Vote-counting is continuing and final results are not yet in, since ballot-counting in the Duma’s 225 single-mandate constituencies is proceeding more slowly than tallying the 225 seats assigned by party list. But officials at the Central Election Commission said they did not expect any major changes in the present picture. From that, it is already clear that the Communist party has won about 22 percent of the vote according to party list, followed by the extreme nationalist Liberal Democratic party with 11 percent, "Russia is Our Home" with 9 percent, and Yabloko with 8 percent. Russia’s Democratic Choice made a last-minute breakthrough to scale the 5 percent hurdle. There are a few crumbs of comfort in these figures for the reformers: one is that the results so far suggest that, if the reformers join forces with the centrist "Russia is Our Home" bloc, they should be able to prevent attempts by communist and nationalist deputies to amend the constitution or force through other radical changes. Comfort can also be taken from the fact that, while the communists have nearly doubled their vote from the 12.4 percent they won in 1993, the nationalist Congress of Russian Communities failed to clear the 5 percent hurdle while the extreme nationalist Liberal Democratic party dropped sharply from the 23 percent they won two years ago to 11 percent today. The respected sociologist Boris Grushin is even predicting that, when all the single-candidate results have been tallied, the Liberal Democrats will command only about 8 percent of the Duma seats. (1)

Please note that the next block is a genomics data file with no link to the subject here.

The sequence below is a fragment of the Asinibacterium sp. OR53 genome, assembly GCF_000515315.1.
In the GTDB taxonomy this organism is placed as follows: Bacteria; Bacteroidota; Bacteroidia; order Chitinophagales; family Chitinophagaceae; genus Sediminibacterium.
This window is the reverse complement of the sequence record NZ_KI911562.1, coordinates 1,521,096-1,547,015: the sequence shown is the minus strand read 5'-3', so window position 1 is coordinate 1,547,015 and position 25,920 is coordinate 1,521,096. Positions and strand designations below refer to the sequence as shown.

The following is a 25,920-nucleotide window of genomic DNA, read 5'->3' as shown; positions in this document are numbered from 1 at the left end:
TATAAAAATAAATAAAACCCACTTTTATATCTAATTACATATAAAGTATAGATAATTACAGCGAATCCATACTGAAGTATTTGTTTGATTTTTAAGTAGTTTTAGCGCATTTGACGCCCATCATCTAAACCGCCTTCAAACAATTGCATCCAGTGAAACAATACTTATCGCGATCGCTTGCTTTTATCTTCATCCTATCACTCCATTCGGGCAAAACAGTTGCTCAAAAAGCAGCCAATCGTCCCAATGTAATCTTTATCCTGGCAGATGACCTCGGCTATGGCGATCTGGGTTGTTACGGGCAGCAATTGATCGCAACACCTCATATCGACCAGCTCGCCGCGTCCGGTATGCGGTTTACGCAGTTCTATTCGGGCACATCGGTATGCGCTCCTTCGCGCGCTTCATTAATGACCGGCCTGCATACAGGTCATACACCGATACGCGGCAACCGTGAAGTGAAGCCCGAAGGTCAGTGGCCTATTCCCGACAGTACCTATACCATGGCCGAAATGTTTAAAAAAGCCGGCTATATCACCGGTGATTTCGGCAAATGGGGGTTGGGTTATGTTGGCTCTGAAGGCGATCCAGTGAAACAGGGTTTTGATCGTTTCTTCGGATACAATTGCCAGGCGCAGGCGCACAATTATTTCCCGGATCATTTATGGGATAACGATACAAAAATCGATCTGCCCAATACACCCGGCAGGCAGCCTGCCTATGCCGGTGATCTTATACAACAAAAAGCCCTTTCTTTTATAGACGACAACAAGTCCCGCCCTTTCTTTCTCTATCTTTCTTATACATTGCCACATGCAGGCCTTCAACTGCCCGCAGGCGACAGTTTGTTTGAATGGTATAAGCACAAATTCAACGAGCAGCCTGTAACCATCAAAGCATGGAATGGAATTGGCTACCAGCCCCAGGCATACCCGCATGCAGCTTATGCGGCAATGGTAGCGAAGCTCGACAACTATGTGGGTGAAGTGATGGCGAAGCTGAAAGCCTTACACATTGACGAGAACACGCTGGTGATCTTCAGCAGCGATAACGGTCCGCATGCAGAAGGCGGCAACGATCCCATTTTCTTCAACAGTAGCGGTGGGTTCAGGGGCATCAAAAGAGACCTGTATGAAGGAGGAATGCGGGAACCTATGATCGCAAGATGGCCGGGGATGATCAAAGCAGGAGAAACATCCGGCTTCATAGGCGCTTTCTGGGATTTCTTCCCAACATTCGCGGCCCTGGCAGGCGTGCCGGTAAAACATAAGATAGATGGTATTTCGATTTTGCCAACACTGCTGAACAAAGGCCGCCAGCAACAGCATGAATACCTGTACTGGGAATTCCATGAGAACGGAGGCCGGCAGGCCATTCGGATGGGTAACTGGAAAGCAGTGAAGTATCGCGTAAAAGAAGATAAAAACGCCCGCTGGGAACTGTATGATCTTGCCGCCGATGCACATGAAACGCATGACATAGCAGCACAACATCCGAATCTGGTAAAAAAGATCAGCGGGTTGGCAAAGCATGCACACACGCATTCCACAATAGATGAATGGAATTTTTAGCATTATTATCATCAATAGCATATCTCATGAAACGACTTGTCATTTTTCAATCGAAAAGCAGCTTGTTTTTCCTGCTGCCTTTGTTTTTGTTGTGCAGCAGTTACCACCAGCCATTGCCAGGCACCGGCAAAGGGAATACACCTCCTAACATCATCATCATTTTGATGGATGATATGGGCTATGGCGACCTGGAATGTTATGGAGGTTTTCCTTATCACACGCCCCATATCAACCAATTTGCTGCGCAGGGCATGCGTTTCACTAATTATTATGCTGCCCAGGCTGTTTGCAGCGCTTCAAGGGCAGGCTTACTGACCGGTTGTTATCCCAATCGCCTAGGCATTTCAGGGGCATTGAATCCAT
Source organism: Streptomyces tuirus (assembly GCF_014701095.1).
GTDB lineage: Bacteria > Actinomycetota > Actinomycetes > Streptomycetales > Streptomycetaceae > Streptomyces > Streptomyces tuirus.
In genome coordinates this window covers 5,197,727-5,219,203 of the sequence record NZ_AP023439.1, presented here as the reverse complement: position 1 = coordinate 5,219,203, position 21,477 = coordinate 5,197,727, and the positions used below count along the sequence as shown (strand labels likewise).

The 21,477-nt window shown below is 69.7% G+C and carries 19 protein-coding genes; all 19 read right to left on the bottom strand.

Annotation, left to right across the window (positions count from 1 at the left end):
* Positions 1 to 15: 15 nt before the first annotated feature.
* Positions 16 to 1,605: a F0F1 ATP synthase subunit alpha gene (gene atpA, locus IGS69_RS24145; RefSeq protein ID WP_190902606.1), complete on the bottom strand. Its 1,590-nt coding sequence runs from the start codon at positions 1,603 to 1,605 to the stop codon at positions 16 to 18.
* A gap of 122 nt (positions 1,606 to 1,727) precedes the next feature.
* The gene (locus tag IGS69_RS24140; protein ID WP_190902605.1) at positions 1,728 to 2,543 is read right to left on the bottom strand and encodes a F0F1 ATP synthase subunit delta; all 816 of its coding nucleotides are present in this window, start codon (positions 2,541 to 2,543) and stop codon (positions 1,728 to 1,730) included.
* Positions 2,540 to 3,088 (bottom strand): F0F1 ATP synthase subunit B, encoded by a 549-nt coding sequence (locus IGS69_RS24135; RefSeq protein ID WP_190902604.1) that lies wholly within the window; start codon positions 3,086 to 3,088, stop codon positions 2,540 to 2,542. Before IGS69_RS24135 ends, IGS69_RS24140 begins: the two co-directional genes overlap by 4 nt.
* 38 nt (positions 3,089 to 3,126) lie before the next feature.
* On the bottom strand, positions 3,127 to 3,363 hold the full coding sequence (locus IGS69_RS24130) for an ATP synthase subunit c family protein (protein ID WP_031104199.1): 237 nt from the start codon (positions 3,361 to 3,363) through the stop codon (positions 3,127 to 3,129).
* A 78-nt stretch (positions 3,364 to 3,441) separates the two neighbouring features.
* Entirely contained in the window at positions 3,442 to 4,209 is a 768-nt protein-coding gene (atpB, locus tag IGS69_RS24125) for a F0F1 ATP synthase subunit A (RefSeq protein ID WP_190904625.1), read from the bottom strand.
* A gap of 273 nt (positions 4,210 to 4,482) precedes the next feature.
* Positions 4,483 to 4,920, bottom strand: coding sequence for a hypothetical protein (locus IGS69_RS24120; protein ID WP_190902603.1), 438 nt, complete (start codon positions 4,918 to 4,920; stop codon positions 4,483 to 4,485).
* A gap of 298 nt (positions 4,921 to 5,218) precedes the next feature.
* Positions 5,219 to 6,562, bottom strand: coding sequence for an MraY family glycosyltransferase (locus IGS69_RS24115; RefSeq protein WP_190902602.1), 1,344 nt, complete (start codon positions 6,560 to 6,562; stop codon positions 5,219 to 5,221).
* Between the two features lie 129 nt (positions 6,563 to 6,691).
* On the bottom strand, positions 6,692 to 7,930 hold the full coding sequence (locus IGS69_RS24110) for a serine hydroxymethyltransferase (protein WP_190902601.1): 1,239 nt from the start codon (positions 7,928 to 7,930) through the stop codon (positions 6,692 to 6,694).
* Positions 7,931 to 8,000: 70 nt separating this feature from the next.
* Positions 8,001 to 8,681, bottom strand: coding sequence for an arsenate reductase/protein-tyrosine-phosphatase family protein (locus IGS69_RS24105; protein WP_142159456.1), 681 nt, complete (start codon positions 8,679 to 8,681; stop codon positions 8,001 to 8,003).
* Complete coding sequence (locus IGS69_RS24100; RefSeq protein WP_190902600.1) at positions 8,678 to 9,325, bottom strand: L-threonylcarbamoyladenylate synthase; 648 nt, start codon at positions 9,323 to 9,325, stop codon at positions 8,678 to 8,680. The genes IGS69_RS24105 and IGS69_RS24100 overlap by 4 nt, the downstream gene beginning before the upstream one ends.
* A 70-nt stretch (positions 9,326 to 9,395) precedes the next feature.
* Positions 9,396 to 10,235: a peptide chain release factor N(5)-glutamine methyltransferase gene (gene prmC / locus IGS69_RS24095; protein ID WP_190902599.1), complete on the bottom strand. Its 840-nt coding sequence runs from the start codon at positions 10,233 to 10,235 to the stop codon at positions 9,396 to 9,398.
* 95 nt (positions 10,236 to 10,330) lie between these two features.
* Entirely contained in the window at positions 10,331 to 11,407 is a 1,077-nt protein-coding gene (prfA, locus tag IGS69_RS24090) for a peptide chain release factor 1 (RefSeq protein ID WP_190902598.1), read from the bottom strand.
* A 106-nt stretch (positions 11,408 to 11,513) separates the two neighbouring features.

Communists Do Well in Single-Mandate Constituencies.